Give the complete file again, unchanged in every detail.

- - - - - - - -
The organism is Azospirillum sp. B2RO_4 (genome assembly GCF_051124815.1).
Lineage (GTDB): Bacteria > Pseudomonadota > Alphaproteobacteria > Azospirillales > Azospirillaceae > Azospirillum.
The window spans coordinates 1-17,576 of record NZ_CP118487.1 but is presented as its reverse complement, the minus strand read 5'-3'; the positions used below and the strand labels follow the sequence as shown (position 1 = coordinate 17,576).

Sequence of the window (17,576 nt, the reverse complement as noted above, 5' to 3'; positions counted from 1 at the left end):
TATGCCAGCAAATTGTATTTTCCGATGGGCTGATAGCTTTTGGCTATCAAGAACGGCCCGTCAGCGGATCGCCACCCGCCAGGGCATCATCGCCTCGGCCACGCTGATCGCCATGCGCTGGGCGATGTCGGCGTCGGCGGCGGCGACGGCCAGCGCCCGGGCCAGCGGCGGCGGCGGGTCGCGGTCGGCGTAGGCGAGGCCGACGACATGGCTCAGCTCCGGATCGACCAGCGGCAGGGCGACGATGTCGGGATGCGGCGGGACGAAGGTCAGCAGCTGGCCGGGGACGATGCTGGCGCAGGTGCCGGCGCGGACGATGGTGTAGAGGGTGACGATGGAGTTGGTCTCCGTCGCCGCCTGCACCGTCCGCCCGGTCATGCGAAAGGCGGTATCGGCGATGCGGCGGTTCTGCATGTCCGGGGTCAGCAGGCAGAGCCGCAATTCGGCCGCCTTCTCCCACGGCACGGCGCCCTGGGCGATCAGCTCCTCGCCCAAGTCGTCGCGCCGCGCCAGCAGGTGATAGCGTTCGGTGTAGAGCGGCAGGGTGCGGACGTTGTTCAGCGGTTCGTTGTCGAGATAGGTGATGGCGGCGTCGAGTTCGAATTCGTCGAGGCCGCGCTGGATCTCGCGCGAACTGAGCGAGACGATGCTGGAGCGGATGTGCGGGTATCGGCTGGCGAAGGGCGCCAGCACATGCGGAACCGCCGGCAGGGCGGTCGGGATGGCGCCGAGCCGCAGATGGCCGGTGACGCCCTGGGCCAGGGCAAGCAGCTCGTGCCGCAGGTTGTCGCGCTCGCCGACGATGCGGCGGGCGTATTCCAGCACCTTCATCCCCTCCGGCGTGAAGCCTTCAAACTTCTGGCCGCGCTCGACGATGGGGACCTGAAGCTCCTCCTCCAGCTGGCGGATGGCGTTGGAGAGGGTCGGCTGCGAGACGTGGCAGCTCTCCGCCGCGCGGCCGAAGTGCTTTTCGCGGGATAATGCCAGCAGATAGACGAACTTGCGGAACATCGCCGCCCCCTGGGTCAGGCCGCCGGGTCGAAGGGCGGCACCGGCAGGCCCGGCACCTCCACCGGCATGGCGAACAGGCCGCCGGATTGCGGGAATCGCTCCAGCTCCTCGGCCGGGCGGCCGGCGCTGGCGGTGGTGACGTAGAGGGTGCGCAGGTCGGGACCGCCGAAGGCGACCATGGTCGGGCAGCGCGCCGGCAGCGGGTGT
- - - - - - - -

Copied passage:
The organism is Azospirillum sp. B2RO_4 (genome assembly GCF_051124815.1).
Lineage (GTDB): Bacteria > Pseudomonadota > Alphaproteobacteria > Azospirillales > Azospirillaceae > Azospirillum.
The window spans coordinates 1-17,576 of record NZ_CP118487.1 but is presented as its reverse complement, the minus strand read 5'-3'; the positions used below and the strand labels follow the sequence as shown (position 1 = coordinate 17,576).

Sequence of the window (17,576 nt, the reverse complement as noted above, 5' to 3'; positions counted from 1 at the left end):
TATGCCAGCAAATTGTATTTTCCGATGGGCTGATAGCTTTTGGCTATCAAGAACGGCCCGTCAGCGGATCGCCACCCGCCAGGGCATCATCGCCTCGGCCACGCTGATCGCCATGCGCTGGGCGATGTCGGCGTCGGCGGCGGCGACGGCCAGCGCCCGGGCCAGCGGCGGCGGCGGGTCGCGGTCGGCGTAGGCGAGGCCGACGACATGGCTCAGCTCCGGATCGACCAGCGGCAGGGCGACGATGTCGGGATGCGGCGGGACGAAGGTCAGCAGCTGGCCGGGGACGATGCTGGCGCAGGTGCCGGCGCGGACGATGGTGTAGAGGGTGACGATGGAGTTGGTCTCCGTCGCCGCCTGCACCGTCCGCCCGGTCATGCGAAAGGCGGTATCGGCGATGCGGCGGTTCTGCATGTCCGGGGTCAGCAGGCAGAGCCGCAATTCGGCCGCCTTCTCCCACGGCACGGCGCCCTGGGCGATCAGCTCCTCGCCCAAGTCGTCGCGCCGCGCCAGCAGGTGATAGCGTTCGGTGTAGAGCGGCAGGGTGCGGACGTTGTTCAGCGGTTCGTTGTCGAGATAGGTGATGGCGGCGTCGAGTTCGAATTCGTCGAGGCCGCGCTGGATCTCGCGCGAACTGAGCGAGACGATGCTGGAGCGGATGTGCGGGTATCGGCTGGCGAAGGGCGCCAGCACATGCGGAACCGCCGGCAGGGCGGTCGGGATGGCGCCGAGCCGCAGATGGCCGGTGACGCCCTGGGCCAGGGCAAGCAGCTCGTGCCGCAGGTTGTCGCGCTCGCCGACGATGCGGCGGGCGTATTCCAGCACCTTCATCCCCTCCGGCGTGAAGCCTTCAAACTTCTGGCCGCGCTCGACGATGGGGACCTGAAGCTCCTCCTCCAGCTGGCGGATGGCGTTGGAGAGGGTCGGCTGCGAGACGTGGCAGCTCTCCGCCGCGCGGCCGAAGTGCTTTTCGCGGGATAATGCCAGCAGATAGACGAACTTGCGGAACATCGCCGCCCCCTGGGTCAGGCCGCCGGGTCGAAGGGCGGCACCGGCAGGCCCGGCACCTCCACCGGCATGGCGAACAGGCCGCCGGATTGCGGGAATCGCTCCAGCTCCTCGGCCGGGCGGCCGGCGCTGGCGGTGGTGACGTAGAGGGTGCGCAGGTCGGGACCGCCGAAGGCGACCATGGTCGGGCAGCGCGCCGGCAGCGGGTGT